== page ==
Two students have been killed six others injured in a hand grenade attack in Dilla University of southern Ethiopia, police said, marking second incident after the mosque attack in three weeks.
An attacker threw a hand grenade on students in the campus at Dilla University in the diverse Southern Nations, Nationalities, and Peoples Region (SNNPR) on Thursday evening, officers added.
Ethiopian officers have not given any other details of the attacker’s identification or the reason of the attack in a region where no remarkable unrest have been reported to date.
"The blast killed two students and wounded six, of which four were seriously injured," a police official in the town, Ejigu Shiferaw, told the state-run Ethiopian News Agency.
The attack came just 21 days after a bomb attack on a mosque in capital Addis Ababa which injured more than 20 prayers inside the temple.
No details has been released and no one has claimed responsibility for the mosque attack so far.
Ethiopian government blames rebel groups for the recent attacks carried out in the country, some groups located in south and southeast region as well as Al Shabab from neighbouring Somalia where Ethiopian troops have fought against the group since 2011 as part of an African Union peacekeeping mission.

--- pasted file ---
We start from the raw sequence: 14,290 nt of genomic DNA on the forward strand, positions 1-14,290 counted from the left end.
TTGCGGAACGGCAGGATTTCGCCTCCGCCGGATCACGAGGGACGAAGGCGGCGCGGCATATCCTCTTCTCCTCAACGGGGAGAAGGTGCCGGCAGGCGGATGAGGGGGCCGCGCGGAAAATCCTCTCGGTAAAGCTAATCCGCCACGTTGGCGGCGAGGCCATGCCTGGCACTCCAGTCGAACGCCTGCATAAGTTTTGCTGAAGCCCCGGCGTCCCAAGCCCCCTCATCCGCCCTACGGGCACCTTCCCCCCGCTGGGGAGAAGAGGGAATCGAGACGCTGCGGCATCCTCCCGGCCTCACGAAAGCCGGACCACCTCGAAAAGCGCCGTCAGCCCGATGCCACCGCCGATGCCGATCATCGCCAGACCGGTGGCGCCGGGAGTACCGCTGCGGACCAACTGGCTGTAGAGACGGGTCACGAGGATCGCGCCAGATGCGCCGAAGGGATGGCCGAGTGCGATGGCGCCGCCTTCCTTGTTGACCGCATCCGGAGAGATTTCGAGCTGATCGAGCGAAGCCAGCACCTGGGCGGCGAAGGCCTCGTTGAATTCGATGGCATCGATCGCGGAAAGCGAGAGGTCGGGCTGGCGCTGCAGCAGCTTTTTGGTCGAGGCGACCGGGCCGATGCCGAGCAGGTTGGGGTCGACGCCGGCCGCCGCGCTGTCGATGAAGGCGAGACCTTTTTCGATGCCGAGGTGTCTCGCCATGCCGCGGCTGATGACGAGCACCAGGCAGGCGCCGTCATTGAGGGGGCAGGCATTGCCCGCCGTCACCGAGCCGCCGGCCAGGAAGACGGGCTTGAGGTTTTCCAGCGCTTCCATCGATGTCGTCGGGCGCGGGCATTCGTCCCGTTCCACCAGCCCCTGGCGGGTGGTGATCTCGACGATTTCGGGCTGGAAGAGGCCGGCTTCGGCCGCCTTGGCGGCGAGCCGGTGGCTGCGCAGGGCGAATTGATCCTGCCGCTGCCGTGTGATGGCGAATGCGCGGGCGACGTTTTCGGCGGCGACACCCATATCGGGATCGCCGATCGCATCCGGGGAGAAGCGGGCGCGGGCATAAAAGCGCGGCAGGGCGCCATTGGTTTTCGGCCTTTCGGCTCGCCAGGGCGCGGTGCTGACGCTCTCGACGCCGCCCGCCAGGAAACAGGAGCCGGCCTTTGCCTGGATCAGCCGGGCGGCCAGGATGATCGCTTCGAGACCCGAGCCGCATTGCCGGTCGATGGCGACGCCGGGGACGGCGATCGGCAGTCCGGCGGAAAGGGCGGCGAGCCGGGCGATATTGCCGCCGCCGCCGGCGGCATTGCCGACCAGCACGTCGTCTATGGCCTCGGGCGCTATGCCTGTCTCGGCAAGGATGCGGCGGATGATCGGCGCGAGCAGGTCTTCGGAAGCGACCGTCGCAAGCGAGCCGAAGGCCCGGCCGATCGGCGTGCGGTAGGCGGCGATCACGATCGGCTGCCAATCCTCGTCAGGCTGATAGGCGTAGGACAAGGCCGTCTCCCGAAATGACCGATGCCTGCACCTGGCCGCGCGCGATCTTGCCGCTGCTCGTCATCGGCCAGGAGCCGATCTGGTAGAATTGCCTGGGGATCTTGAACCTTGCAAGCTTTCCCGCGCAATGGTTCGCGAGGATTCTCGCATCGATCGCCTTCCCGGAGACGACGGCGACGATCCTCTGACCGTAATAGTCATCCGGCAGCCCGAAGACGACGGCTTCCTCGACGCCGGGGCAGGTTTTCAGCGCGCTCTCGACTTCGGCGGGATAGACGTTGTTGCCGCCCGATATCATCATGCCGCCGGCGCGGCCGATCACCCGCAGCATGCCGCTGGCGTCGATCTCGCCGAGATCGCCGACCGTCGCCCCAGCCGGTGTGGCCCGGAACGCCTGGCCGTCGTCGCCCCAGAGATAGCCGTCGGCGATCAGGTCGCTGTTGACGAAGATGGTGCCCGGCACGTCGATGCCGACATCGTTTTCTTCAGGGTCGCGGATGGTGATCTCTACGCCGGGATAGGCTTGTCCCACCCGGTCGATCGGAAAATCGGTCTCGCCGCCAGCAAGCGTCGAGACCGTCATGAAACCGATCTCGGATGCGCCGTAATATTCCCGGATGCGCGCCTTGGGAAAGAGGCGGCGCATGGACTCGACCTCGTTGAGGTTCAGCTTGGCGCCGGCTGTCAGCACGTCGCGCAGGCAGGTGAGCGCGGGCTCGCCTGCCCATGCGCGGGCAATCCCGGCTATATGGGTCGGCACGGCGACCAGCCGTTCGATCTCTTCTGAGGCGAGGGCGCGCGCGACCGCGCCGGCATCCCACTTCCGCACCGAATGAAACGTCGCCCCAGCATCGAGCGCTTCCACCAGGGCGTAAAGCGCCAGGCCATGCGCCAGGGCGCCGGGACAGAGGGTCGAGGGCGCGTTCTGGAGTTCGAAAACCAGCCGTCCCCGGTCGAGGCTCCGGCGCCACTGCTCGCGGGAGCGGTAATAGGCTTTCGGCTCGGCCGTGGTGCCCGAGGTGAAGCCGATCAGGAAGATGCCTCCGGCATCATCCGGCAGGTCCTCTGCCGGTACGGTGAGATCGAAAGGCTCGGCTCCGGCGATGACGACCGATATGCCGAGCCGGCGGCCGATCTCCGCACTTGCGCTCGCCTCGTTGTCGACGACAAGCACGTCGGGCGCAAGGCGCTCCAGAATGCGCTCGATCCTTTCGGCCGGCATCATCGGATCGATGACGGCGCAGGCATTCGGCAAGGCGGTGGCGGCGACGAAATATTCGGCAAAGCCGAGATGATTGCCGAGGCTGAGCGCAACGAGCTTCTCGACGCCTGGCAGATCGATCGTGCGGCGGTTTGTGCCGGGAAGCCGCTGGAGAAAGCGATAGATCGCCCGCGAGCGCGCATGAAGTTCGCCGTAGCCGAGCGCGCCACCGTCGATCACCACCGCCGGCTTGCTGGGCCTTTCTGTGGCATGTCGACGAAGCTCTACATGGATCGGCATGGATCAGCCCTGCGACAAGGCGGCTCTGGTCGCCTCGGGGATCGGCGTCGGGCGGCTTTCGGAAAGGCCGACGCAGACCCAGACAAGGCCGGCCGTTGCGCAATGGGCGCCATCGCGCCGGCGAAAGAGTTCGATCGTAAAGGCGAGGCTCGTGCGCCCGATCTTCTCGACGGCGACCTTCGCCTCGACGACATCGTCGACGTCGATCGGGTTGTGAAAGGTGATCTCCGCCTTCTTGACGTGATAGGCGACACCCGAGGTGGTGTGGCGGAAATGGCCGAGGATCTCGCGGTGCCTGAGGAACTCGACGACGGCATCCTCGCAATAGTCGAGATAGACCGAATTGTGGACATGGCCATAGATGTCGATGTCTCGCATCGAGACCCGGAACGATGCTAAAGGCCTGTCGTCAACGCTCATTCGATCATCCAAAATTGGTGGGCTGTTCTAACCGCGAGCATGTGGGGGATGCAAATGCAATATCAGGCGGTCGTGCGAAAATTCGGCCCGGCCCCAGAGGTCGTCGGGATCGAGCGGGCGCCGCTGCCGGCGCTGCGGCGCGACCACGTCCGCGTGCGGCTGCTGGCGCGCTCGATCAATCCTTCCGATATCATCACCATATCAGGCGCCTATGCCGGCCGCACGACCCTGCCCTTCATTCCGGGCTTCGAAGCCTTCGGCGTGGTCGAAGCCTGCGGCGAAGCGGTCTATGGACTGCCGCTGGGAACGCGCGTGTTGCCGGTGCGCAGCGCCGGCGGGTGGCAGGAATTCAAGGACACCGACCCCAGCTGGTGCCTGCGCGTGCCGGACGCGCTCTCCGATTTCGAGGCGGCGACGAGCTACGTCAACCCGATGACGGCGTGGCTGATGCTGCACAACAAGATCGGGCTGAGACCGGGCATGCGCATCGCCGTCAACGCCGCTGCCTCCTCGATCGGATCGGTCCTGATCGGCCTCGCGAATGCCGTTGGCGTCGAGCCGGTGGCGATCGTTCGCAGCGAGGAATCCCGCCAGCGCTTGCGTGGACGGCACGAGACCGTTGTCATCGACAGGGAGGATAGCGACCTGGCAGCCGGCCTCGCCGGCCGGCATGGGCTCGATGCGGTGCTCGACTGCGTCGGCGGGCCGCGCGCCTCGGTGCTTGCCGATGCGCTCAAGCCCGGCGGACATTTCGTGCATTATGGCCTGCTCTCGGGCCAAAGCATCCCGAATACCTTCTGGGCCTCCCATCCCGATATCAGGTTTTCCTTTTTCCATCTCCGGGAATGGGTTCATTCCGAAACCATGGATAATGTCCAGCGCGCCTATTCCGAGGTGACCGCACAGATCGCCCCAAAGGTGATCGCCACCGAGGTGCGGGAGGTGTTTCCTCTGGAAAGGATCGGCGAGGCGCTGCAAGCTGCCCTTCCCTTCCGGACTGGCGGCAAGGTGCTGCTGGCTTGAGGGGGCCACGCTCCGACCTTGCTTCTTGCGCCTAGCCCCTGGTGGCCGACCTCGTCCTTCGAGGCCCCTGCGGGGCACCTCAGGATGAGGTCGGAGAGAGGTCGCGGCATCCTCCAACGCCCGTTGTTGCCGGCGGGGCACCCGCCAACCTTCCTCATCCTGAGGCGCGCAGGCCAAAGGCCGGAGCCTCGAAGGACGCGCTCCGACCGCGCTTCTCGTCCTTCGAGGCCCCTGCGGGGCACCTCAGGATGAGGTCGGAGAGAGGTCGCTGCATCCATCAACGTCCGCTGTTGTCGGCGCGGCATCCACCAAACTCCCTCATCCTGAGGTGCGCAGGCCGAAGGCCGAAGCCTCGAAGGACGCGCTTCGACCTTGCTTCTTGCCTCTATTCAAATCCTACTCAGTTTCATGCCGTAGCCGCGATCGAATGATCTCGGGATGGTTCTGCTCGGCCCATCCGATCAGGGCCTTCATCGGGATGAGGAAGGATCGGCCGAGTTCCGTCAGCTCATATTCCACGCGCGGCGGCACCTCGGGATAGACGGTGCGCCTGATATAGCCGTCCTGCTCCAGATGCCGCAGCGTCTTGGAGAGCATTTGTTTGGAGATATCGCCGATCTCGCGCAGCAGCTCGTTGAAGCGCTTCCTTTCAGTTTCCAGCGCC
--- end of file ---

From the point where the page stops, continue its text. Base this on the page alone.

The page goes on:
In addition, Ethiopian Prime Minister Hailemariam Desalegn promised to open up the country’s political system to allow more space for opposition parties when he was re-elected in October.
Nevertheless human rights groups repeatedly criticised Ethiopian government for human rights abuses and its unfair democratic system.
Peaceful protests generally have faced with police brutality and government crackdown in Ethiopia while many bloggers and journalists have been arrested related to country’s controversial anti-terrorism law.
Two Ethiopian senior opposition members have been arrested over suspicion of provoking protests against the government's plan to establish a new economic zone near the capital for displaced farmers, their party leader said on Friday.
Recently, two Ethiopian senior opposition members arrested over "suspicion of provoking protests."
At least 75 people had been killed this month during weeks of protests in Ethiopia by police brutality when soldiers and police fired on demonstrators according to Human Rights Watch.
Rights group said, "Instead of calling protesters ‘terrorists’, Ethiopia should rein in security forces and respect rights."